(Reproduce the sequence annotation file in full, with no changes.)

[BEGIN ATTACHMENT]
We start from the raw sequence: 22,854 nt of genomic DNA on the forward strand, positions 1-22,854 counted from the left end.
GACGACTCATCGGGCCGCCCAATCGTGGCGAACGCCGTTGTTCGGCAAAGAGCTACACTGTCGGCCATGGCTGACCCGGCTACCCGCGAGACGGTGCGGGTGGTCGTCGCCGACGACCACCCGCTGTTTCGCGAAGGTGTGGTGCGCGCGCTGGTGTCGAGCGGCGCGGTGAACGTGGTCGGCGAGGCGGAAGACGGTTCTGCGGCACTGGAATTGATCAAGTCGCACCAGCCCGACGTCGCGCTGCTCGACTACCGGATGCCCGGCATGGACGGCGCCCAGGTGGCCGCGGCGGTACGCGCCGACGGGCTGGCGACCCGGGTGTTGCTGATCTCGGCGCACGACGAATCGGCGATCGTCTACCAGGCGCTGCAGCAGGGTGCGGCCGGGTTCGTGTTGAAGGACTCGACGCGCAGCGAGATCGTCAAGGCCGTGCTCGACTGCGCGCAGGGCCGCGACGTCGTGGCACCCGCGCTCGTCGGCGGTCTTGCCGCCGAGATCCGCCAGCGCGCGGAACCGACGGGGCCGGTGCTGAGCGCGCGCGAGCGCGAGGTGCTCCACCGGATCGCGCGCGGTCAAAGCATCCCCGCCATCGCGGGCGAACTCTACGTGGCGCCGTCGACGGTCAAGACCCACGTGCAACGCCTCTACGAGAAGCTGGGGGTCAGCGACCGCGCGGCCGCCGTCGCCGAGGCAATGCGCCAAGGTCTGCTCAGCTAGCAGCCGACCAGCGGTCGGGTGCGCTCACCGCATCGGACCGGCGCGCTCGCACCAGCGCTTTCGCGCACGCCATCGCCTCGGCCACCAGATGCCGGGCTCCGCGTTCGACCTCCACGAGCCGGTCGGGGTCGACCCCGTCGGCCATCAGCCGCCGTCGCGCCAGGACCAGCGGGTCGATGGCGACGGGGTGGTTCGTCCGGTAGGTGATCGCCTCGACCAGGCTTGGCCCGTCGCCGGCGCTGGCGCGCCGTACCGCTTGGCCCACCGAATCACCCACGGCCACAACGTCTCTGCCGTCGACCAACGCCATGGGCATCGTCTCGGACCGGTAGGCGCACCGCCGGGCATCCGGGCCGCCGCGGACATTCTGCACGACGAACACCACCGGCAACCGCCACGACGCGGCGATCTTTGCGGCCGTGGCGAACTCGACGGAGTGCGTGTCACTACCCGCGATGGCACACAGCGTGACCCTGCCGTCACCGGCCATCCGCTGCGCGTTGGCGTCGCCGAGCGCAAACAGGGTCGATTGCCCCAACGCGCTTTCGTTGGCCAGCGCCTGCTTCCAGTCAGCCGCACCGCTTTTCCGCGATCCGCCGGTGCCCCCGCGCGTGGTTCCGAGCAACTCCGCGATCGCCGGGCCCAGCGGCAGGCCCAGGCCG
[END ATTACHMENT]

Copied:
We start from the raw sequence: 22,854 nt of genomic DNA on the forward strand, positions 1-22,854 counted from the left end.
GACGACTCATCGGGCCGCCCAATCGTGGCGAACGCCGTTGTTCGGCAAAGAGCTACACTGTCGGCCATGGCTGACCCGGCTACCCGCGAGACGGTGCGGGTGGTCGTCGCCGACGACCACCCGCTGTTTCGCGAAGGTGTGGTGCGCGCGCTGGTGTCGAGCGGCGCGGTGAACGTGGTCGGCGAGGCGGAAGACGGTTCTGCGGCACTGGAATTGATCAAGTCGCACCAGCCCGACGTCGCGCTGCTCGACTACCGGATGCCCGGCATGGACGGCGCCCAGGTGGCCGCGGCGGTACGCGCCGACGGGCTGGCGACCCGGGTGTTGCTGATCTCGGCGCACGACGAATCGGCGATCGTCTACCAGGCGCTGCAGCAGGGTGCGGCCGGGTTCGTGTTGAAGGACTCGACGCGCAGCGAGATCGTCAAGGCCGTGCTCGACTGCGCGCAGGGCCGCGACGTCGTGGCACCCGCGCTCGTCGGCGGTCTTGCCGCCGAGATCCGCCAGCGCGCGGAACCGACGGGGCCGGTGCTGAGCGCGCGCGAGCGCGAGGTGCTCCACCGGATCGCGCGCGGTCAAAGCATCCCCGCCATCGCGGGCGAACTCTACGTGGCGCCGTCGACGGTCAAGACCCACGTGCAACGCCTCTACGAGAAGCTGGGGGTCAGCGACCGCGCGGCCGCCGTCGCCGAGGCAATGCGCCAAGGTCTGCTCAGCTAGCAGCCGACCAGCGGTCGGGTGCGCTCACCGCATCGGACCGGCGCGCTCGCACCAGCGCTTTCGCGCACGCCATCGCCTCGGCCACCAGATGCCGGGCTCCGCGTTCGACCTCCACGAGCCGGTCGGGGTCGACCCCGTCGGCCATCAGCCGCCGTCGCGCCAGGACCAGCGGGTCGATGGCGACGGGGTGGTTCGTCCGGTAGGTGATCGCCTCGACCAGGCTTGGCCCGTCGCCGGCGCTGGCGCGCCGTACCGCTTGGCCCACCGAATCACCCACGGCCACAACGTCTCTGCCGTCGACCAACGCCATGGGCATCGTCTCGGACCGGTAGGCGCACCGCCGGGCATCCGGGCCGCCGCGGACATTCTGCACGACGAACACCACCGGCAACCGCCACGACGCGGCGATCTTTGCGGCCGTGGCGAACTCGACGGAGTGCGTGTCACTACCCGCGATGGCACACAGCGTGACCCTGCCGTCACCGGCCATCCGCTGCGCGTTGGCGTCGCCGAGCGCAAACAGGGTCGATTGCCCCAACGCGCTTTCGTTGGCCAGCGCCTGCTTCCAGTCAGCCGCACCGCTTTTCCGCGATCCGCCGGTGCCCCCGCGCGTGGTTCCGAGCAACTCCGCGATCGCCGGGCCCAGCGGCAGGCCCAGGCCG